And don’t forget my “YOU ARE A TRESPASSER IF YOU DIDN’T SIGN A VALID WAIVER” sign, that should be posted prominently on the property at the registration point and other high traffic areas. I know that does not look very neighborly, but you and yours want to be around for another 60 and those signs will help me help you with that.

A SWEET RIDE FOR YOUR BIKE AND FOOD FOR YOUR SOUL

Q.  Hello Mr. Taylor, I have been looking at the back of the ABATE magazine (Hoosier Motorcyclist Magazine) and was wondering where that road is located. If you know, please tell me the location? Thank you, Todd Stipp

A.  Todd, Marc Falsetti, Editor Supreme of Hoosier Motorcyclist Magazine, tells us this photo was taken by Michael Farabaugh on Highway 42, Dorr County, Wisconsin – a wonderful place to ride. Michael Farabaugh, as you may know, is renowned for his incredible photography. His work can be seen in most motorcycle magazines, including Easy Rider, Super Cycle, American Iron etc. Thank you for noticing and the next time I ride that way I will give you the GPS coordinates. It is a sweet ride for your bike and food for your soul. Rod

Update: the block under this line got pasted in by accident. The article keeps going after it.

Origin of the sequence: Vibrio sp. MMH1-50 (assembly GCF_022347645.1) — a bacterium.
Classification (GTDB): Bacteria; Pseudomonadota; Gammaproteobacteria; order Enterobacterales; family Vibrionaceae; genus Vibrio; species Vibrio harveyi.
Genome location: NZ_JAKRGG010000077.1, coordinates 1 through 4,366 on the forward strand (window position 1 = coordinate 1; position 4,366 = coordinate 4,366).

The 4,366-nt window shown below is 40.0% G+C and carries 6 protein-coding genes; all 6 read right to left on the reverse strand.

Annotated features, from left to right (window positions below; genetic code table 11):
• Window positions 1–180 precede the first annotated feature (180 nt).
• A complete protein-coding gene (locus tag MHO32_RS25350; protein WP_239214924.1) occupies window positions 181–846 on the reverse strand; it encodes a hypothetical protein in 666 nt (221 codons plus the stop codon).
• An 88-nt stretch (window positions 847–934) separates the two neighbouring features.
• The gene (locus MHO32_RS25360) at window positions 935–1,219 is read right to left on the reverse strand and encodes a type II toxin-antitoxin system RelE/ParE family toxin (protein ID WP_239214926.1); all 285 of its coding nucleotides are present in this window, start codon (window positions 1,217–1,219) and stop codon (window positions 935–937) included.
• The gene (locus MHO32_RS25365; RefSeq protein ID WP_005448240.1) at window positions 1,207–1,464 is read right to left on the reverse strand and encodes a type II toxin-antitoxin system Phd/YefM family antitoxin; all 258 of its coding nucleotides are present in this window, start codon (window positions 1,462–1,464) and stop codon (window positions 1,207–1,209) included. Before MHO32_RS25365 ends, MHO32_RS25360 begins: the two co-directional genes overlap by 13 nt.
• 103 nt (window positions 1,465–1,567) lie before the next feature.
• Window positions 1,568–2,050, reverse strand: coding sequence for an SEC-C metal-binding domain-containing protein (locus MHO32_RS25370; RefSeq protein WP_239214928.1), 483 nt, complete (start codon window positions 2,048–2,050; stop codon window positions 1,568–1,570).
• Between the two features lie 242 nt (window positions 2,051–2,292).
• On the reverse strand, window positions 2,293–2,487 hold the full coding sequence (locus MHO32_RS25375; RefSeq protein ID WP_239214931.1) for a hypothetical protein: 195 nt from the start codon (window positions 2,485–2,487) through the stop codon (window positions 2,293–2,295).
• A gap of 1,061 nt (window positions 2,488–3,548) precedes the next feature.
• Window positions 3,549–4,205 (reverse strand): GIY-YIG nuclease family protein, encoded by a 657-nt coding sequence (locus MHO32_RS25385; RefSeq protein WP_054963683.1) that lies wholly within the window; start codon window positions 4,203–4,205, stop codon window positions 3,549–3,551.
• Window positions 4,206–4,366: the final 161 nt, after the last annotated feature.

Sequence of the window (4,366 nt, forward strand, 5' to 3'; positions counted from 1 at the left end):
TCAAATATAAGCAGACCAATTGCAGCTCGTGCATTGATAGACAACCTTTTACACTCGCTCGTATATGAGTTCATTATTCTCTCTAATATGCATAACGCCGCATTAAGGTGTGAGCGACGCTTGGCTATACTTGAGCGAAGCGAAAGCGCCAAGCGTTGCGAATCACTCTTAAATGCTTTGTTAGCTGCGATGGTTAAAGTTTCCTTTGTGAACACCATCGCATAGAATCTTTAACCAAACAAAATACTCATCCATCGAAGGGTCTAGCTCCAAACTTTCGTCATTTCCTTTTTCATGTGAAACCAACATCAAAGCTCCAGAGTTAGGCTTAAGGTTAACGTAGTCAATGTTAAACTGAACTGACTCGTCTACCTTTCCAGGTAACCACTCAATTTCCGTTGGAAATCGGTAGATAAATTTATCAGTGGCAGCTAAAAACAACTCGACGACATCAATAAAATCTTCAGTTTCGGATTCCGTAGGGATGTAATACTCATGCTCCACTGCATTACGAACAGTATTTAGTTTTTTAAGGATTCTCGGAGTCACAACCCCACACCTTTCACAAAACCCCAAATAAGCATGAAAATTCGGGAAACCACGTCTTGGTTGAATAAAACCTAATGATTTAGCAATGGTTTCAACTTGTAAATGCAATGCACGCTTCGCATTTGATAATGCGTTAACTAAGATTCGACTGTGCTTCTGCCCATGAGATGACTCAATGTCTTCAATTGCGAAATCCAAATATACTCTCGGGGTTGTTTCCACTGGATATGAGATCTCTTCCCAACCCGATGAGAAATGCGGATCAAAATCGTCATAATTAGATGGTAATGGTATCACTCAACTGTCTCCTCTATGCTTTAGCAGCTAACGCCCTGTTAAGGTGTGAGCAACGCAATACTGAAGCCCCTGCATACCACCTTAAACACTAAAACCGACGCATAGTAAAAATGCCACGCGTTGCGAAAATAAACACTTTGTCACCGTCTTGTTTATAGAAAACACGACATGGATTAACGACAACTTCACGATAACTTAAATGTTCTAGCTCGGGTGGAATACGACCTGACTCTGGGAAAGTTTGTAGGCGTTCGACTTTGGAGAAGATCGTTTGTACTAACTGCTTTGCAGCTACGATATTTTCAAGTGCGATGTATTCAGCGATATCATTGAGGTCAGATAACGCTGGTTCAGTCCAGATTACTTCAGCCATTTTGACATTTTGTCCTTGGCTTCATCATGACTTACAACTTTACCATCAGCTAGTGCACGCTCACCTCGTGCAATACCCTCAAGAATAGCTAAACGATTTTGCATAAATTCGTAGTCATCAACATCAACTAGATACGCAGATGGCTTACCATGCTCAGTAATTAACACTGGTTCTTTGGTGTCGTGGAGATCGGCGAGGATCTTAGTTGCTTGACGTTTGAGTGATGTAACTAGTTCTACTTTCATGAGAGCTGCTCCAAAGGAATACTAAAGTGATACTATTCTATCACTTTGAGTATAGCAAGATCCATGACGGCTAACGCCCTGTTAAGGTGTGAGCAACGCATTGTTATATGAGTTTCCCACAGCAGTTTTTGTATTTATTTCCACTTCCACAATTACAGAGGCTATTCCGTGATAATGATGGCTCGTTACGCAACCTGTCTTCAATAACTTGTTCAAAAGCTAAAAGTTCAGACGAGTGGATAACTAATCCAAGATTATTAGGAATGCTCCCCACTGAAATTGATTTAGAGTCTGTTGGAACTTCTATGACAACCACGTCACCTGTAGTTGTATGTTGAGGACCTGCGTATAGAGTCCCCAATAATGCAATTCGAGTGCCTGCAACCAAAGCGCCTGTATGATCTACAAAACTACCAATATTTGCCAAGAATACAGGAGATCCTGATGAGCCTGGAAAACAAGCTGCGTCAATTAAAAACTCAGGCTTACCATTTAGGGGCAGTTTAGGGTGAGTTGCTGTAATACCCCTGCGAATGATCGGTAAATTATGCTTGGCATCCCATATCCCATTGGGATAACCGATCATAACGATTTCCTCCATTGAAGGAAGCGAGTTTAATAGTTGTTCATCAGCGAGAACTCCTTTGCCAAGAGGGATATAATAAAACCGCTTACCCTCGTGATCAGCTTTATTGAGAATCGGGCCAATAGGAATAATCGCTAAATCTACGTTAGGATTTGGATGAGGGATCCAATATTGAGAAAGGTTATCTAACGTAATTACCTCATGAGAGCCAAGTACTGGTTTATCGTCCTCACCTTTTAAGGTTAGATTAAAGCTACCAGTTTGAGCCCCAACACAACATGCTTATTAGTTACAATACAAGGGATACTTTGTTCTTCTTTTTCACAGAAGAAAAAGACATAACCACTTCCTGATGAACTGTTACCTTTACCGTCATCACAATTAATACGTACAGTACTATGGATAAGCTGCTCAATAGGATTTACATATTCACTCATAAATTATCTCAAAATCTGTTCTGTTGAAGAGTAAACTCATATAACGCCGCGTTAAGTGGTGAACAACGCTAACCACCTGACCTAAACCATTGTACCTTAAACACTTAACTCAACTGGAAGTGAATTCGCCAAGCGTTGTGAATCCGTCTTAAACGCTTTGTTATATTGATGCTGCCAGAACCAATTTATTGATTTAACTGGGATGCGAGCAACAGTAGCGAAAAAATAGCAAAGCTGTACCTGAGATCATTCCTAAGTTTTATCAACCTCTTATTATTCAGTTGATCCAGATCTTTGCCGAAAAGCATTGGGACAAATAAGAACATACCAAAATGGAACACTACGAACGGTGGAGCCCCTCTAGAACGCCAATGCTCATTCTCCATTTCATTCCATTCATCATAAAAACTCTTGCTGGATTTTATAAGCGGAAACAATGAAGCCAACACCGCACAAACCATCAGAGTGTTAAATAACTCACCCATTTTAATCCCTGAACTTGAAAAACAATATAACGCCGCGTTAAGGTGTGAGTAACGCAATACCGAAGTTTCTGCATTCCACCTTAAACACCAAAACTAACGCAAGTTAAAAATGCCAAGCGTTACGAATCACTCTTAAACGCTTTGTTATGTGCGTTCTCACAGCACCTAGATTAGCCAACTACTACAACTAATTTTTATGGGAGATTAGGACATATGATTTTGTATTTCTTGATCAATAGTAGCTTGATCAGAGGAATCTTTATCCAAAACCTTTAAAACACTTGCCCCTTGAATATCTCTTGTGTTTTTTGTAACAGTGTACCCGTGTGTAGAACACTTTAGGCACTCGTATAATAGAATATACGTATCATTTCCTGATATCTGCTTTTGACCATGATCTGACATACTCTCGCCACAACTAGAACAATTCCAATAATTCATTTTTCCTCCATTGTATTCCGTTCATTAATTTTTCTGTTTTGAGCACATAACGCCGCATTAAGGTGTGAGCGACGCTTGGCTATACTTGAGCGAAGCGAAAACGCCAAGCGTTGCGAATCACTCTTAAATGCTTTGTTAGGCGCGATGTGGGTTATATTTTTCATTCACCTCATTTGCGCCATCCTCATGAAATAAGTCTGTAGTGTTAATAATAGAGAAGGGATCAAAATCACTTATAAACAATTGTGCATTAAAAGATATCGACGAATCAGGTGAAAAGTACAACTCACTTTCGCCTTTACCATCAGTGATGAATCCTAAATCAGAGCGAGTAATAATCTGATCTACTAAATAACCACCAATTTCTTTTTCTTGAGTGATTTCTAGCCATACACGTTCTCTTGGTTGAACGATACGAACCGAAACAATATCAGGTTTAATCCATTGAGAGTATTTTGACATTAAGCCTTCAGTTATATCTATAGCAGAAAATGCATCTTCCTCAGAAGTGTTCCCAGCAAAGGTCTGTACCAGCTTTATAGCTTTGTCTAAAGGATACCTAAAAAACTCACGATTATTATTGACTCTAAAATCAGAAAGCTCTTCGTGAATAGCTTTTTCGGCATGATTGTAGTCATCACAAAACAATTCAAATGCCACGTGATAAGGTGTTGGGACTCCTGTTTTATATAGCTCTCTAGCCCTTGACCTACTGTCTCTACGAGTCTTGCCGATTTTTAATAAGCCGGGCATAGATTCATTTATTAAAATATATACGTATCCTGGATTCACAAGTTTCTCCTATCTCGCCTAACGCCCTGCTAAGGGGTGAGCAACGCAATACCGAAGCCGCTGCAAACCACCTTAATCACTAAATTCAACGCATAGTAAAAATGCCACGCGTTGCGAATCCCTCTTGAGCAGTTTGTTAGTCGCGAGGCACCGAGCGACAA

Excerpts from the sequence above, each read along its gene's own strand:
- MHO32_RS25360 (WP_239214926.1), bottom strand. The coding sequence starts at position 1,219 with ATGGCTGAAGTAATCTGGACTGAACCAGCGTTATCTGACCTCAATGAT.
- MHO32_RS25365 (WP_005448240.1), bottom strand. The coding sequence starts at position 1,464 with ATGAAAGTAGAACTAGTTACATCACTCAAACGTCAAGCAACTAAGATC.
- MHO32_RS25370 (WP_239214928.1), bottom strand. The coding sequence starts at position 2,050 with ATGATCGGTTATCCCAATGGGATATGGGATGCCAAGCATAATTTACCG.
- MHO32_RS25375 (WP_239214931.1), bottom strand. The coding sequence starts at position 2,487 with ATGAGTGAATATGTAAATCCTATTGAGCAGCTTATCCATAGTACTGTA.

ROADHAZARD.ORG SAFETY

RoadHazard.org promotes safety, encourages governmental agencies to make road improvements and holds them accountable when they fail to do what is required for the safety of all motorists. In Indiana, Kentucky, Ohio, Illinois, Missouri and most other states, governmental agencies are not usually responsible for an accident, even if the accident resulted from their faulty roads, unless they were put on notice. So keep those reports coming and help prevent motorcycle crash victims.

Ride Safe and Free,

Rod Taylor


ABATE Legal Services

All questions from ABATE members are answered confidentially unless otherwise authorized and only after the matter is concluded, except when authorization for publication anonymously or otherwise is given for pending matters. Remember, injured ABATE members pay only 28 ½% of total recovery and expenses as approved by client, consistent with and conforming to applicable state law. Elsewhere, you may pay 33 ⅓%, 40% or even 50% of your recovery. ABATE members are not charged for recovery of damage to your motorcycle, and have access to a 24-hour toll-free telephone number. Call us at (800) 25-RIDER. Questions? Submit them to RodTaylor@abatelegalcom. © 2014.